Cartoon Network Storyboard Artist, Recent Grad Shows Off Personality
Cartoon Network storyboard artist Mark Galez said he didn’t really know anything about the art niche until he talked to Shaun Featherstone, storyboard coordinator for the School of Animation & Visual Effects at Academy of Art University. “He explained that it was basically like animating except you draw out the whole story. That sounded awesome,” Galez said. “So I tried it out and instantly loved the whole process and felt that storyboarding is what I should pursue. From then on, I did everything I could to understand more about storyboarding and it eventually led to where I am today.”
Currently, Galez is a storyboard artist for the animated television series Clarence. He graduated from the Academy this past spring and although he says he went to school intending to study 2-D animation, he would still love to work for Disney or Pixar, but it has always been a dream of his to work at Cartoon Network.
“Mainly the job of the storyboard artist is to take a script that was written by a team of writers and translate those words into images and sequences,” Galez said. “Think of it like the blue print of a cartoon, the storyboards are drawn out to give an idea of what the story and the episode would look like before they ship it out for animation.”
Storyboarding is one of the earliest steps within the whole animation process and storyboard artists work closely with the directors and writers to improve the story in the script as well as coming up with funny gag ideas to put in the episodes.
“When I am working on an episode it takes a total four to five weeks to make a complete storyboarded episode. The first week, my board partner and I read through the script. Each episode is 11 minutes long, so we decide where we want to split the script,” he said. “Once we decided that, we talk about what the episode is mainly about and what characters are we focusing on, what kind of funny ideas we can [include] and how we can make the script more entertaining.”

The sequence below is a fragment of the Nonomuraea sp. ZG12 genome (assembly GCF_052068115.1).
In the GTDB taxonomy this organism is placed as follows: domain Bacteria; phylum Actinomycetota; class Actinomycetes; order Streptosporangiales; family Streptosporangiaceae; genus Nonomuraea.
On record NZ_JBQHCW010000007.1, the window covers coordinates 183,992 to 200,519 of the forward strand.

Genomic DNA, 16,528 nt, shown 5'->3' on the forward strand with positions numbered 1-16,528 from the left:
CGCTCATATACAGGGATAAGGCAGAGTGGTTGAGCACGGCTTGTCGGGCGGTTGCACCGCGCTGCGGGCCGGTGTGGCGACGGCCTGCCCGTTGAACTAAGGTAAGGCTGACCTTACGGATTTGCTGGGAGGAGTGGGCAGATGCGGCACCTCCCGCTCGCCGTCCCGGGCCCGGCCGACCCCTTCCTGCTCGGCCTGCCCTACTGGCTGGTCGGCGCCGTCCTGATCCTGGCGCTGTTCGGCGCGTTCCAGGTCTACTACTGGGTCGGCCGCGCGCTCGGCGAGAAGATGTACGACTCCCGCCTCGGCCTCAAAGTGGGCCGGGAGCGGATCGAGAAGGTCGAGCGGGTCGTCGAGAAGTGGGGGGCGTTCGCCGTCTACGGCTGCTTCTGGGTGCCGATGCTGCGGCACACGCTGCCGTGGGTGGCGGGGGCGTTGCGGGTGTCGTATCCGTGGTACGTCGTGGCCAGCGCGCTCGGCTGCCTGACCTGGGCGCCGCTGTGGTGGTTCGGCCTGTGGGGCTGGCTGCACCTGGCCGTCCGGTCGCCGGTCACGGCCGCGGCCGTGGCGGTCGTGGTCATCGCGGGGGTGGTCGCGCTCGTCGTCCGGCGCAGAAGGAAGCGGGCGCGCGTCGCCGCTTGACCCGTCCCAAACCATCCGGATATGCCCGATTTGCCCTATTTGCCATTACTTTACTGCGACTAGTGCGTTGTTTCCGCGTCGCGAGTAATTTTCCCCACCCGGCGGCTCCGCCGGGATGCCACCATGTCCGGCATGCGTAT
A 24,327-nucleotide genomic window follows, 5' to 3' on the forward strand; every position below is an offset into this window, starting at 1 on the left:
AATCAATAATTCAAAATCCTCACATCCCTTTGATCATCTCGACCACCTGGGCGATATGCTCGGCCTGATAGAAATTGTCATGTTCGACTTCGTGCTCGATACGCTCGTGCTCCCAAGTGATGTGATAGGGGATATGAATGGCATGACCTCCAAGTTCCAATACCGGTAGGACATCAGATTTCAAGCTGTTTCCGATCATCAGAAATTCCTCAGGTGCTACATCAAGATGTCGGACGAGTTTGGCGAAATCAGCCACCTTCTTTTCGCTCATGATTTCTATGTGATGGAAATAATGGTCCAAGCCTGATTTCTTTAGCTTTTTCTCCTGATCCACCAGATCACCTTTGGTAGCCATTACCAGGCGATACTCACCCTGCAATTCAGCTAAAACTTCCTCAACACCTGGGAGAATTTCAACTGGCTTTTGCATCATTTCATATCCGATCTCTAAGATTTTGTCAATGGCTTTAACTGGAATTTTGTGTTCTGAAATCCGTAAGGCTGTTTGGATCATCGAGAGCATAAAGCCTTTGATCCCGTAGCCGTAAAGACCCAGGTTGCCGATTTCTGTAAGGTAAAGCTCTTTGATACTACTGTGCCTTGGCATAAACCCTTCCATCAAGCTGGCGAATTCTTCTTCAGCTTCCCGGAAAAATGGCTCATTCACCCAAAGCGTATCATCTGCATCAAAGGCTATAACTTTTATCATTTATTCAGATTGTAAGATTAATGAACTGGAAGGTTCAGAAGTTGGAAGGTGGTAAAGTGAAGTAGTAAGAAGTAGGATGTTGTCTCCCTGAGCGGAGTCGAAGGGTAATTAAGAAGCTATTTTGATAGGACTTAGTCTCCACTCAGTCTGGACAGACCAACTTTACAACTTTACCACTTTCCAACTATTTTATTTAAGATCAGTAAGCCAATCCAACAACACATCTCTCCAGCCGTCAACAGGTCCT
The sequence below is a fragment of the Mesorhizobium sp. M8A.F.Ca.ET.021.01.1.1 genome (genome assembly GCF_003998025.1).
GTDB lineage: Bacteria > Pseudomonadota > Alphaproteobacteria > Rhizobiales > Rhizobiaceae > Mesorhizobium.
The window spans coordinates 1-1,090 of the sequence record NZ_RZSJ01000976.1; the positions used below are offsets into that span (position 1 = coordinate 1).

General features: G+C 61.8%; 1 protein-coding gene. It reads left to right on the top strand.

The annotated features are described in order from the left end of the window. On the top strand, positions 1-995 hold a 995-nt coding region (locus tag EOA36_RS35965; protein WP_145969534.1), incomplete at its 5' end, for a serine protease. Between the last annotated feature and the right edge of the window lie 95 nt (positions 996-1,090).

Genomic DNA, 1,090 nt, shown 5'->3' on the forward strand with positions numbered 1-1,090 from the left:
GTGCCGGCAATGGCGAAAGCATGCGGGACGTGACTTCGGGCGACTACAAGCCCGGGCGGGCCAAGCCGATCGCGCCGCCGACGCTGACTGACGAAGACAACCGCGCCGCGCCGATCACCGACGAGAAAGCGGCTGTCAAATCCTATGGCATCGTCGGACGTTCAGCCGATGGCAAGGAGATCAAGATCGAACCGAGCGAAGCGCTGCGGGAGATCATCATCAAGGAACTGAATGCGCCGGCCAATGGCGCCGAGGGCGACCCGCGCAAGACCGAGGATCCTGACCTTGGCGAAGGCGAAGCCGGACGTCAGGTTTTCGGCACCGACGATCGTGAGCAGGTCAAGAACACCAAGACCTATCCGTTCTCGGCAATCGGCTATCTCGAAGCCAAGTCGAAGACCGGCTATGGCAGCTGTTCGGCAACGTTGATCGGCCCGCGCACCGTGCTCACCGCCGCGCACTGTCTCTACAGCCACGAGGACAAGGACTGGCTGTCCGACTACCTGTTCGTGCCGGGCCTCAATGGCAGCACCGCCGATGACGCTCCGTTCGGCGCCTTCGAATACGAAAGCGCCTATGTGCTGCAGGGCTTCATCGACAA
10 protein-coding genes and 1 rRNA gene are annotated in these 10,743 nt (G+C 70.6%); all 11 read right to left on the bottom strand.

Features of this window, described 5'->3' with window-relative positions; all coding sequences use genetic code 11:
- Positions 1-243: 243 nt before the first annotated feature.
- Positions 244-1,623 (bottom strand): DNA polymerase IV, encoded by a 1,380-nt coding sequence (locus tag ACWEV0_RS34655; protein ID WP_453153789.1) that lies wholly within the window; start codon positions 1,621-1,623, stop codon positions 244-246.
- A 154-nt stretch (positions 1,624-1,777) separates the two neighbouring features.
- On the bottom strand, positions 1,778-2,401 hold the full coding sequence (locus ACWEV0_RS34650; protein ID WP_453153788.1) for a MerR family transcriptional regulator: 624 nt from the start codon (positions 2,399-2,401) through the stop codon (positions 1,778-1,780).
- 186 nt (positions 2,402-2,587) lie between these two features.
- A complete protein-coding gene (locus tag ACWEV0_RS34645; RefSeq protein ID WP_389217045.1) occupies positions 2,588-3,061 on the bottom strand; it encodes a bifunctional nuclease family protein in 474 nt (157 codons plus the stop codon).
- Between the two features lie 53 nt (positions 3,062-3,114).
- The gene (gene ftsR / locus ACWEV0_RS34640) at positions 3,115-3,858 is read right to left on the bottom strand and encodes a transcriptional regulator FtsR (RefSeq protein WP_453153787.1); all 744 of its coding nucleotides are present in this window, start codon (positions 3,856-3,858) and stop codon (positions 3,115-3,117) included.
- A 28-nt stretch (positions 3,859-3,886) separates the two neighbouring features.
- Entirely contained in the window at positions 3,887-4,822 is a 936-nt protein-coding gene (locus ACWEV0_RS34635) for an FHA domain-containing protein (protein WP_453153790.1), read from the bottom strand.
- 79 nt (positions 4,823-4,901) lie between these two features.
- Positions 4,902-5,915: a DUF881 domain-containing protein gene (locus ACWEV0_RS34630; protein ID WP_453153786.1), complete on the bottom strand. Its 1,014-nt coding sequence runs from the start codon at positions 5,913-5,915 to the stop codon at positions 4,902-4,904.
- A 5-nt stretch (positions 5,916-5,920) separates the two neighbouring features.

Then the two begin to rough out the major events that take place in the story and they pitch them on the board to the directors and writers for feedback.
Mark Galez. Courtesy of Mark Galez.
“The second week, we fix up some panels and start implementing acting poses into the boards and make any changes that the directors gave us from the previous week, then we pitch again for final feedback,” Galez said. “The third and fourth week is spent putting in the final notes the director gives us, cleaning up the boards and making them presentable for the final pitch to the whole Clarence production crew. After that, it’s taken down the pipeline and shipped out overseas for animation.”
Galez shared that the Academy helped him understand the importance of deadlines, taught him the fundamentals of drawing that are needed for the job and the ability to network with other professionals.
“If you miss a deadline, people in the industry will remember that and then you will be known as the person that isn’t able to get their work done on time. I’ve never missed a deadline and an artist should always have that mentality,” Galez said. “When I first came to the school, I wasn’t the most amazing artist but just like anything, if you take the time to learn something eventually you’ll be able to do it well and if you worked hard, it can be done professionally.”
Junior story artist Jon Feria, a former roommate of Galez’s and colleague at Blue Sky Studios, shared that Galez is a very open person, which is what’s great about working with him.
“No matter what you give him, he will try his best to envelop it, whether it’s like a style or certain theme, he finds a way to do so,” Feria said. “I think that’s the greatest thing about his art … you can see his personality right away.”
Feria says he doesn’t really see that in many artists often.
“He’s just a very laid-back dude who sees the positives in life and just wants everyone to be happy so that he can be happy and we can all enjoy this cool little moment.”